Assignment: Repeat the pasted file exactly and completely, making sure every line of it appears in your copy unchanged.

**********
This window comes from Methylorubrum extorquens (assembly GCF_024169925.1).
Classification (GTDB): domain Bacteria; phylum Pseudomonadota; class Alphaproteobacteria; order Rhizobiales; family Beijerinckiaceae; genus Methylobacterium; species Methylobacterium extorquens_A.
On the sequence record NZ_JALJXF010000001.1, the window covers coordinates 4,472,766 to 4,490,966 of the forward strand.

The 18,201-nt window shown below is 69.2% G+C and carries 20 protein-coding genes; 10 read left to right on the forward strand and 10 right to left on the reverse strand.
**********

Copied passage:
This window comes from Methylorubrum extorquens (assembly GCF_024169925.1).
Classification (GTDB): domain Bacteria; phylum Pseudomonadota; class Alphaproteobacteria; order Rhizobiales; family Beijerinckiaceae; genus Methylobacterium; species Methylobacterium extorquens_A.
On the sequence record NZ_JALJXF010000001.1, the window covers coordinates 4,472,766 to 4,490,966 of the forward strand.

The 18,201-nt window shown below is 69.2% G+C and carries 20 protein-coding genes; 10 read left to right on the forward strand and 10 right to left on the reverse strand.